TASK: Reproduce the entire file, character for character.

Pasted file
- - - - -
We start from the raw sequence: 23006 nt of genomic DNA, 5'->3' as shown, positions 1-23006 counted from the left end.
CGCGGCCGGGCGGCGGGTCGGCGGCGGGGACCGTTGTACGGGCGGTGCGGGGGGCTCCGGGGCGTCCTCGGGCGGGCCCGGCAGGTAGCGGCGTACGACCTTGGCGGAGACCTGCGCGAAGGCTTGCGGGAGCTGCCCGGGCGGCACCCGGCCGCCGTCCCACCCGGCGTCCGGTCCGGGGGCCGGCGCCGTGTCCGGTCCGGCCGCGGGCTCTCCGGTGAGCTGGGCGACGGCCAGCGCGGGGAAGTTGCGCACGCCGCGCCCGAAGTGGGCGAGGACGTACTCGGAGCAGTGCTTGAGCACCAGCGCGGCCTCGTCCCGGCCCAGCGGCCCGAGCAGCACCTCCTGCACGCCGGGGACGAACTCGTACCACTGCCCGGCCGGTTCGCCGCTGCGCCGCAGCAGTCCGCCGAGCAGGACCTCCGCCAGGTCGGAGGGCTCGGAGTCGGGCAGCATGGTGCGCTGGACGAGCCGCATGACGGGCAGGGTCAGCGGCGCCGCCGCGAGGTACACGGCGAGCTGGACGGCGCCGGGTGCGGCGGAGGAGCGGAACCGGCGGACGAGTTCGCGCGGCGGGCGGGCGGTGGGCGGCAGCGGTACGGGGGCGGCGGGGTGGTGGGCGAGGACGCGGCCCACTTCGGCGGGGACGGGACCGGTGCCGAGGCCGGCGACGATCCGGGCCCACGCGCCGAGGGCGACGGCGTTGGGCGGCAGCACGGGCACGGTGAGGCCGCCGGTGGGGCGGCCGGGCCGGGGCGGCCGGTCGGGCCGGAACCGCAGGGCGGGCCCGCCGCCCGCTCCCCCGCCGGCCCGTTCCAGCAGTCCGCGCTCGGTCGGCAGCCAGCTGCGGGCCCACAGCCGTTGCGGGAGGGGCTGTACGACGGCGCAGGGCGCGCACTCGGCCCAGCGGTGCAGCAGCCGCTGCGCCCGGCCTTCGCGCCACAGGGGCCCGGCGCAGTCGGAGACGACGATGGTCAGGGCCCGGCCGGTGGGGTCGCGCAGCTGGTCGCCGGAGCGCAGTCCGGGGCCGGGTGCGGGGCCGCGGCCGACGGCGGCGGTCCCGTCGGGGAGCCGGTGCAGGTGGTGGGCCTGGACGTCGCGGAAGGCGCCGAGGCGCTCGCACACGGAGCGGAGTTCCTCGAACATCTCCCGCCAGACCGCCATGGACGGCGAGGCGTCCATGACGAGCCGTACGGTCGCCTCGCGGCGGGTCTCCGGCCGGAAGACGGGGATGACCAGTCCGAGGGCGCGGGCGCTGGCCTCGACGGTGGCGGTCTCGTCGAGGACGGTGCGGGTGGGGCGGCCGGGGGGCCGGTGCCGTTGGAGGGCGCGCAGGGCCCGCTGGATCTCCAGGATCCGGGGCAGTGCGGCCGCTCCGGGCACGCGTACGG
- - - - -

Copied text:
We start from the raw sequence: 23006 nt of genomic DNA, 5'->3' as shown, positions 1-23006 counted from the left end.
CGCGGCCGGGCGGCGGGTCGGCGGCGGGGACCGTTGTACGGGCGGTGCGGGGGGCTCCGGGGCGTCCTCGGGCGGGCCCGGCAGGTAGCGGCGTACGACCTTGGCGGAGACCTGCGCGAAGGCTTGCGGGAGCTGCCCGGGCGGCACCCGGCCGCCGTCCCACCCGGCGTCCGGTCCGGGGGCCGGCGCCGTGTCCGGTCCGGCCGCGGGCTCTCCGGTGAGCTGGGCGACGGCCAGCGCGGGGAAGTTGCGCACGCCGCGCCCGAAGTGGGCGAGGACGTACTCGGAGCAGTGCTTGAGCACCAGCGCGGCCTCGTCCCGGCCCAGCGGCCCGAGCAGCACCTCCTGCACGCCGGGGACGAACTCGTACCACTGCCCGGCCGGTTCGCCGCTGCGCCGCAGCAGTCCGCCGAGCAGGACCTCCGCCAGGTCGGAGGGCTCGGAGTCGGGCAGCATGGTGCGCTGGACGAGCCGCATGACGGGCAGGGTCAGCGGCGCCGCCGCGAGGTACACGGCGAGCTGGACGGCGCCGGGTGCGGCGGAGGAGCGGAACCGGCGGACGAGTTCGCGCGGCGGGCGGGCGGTGGGCGGCAGCGGTACGGGGGCGGCGGGGTGGTGGGCGAGGACGCGGCCCACTTCGGCGGGGACGGGACCGGTGCCGAGGCCGGCGACGATCCGGGCCCACGCGCCGAGGGCGACGGCGTTGGGCGGCAGCACGGGCACGGTGAGGCCGCCGGTGGGGCGGCCGGGCCGGGGCGGCCGGTCGGGCCGGAACCGCAGGGCGGGCCCGCCGCCCGCTCCCCCGCCGGCCCGTTCCAGCAGTCCGCGCTCGGTCGGCAGCCAGCTGCGGGCCCACAGCCGTTGCGGGAGGGGCTGTACGACGGCGCAGGGCGCGCACTCGGCCCAGCGGTGCAGCAGCCGCTGCGCCCGGCCTTCGCGCCACAGGGGCCCGGCGCAGTCGGAGACGACGATGGTCAGGGCCCGGCCGGTGGGGTCGCGCAGCTGGTCGCCGGAGCGCAGTCCGGGGCCGGGTGCGGGGCCGCGGCCGACGGCGGCGGTCCCGTCGGGGAGCCGGTGCAGGTGGTGGGCCTGGACGTCGCGGAAGGCGCCGAGGCGCTCGCACACGGAGCGGAGTTCCTCGAACATCTCCCGCCAGACCGCCATGGACGGCGAGGCGTCCATGACGAGCCGTACGGTCGCCTCGCGGCGGGTCTCCGGCCGGAAGACGGGGATGACCAGTCCGAGGGCGCGGGCGCTGGCCTCGACGGTGGCGGTCTCGTCGAGGACGGTGCGGGTGGGGCGGCCGGGGGGCCGGTGCCGTTGGAGGGCGCGCAGGGCCCGCTGGATCTCCAGGATCCGGGGCAGTGCGGCCGCTCCGGGCACGCGTACGG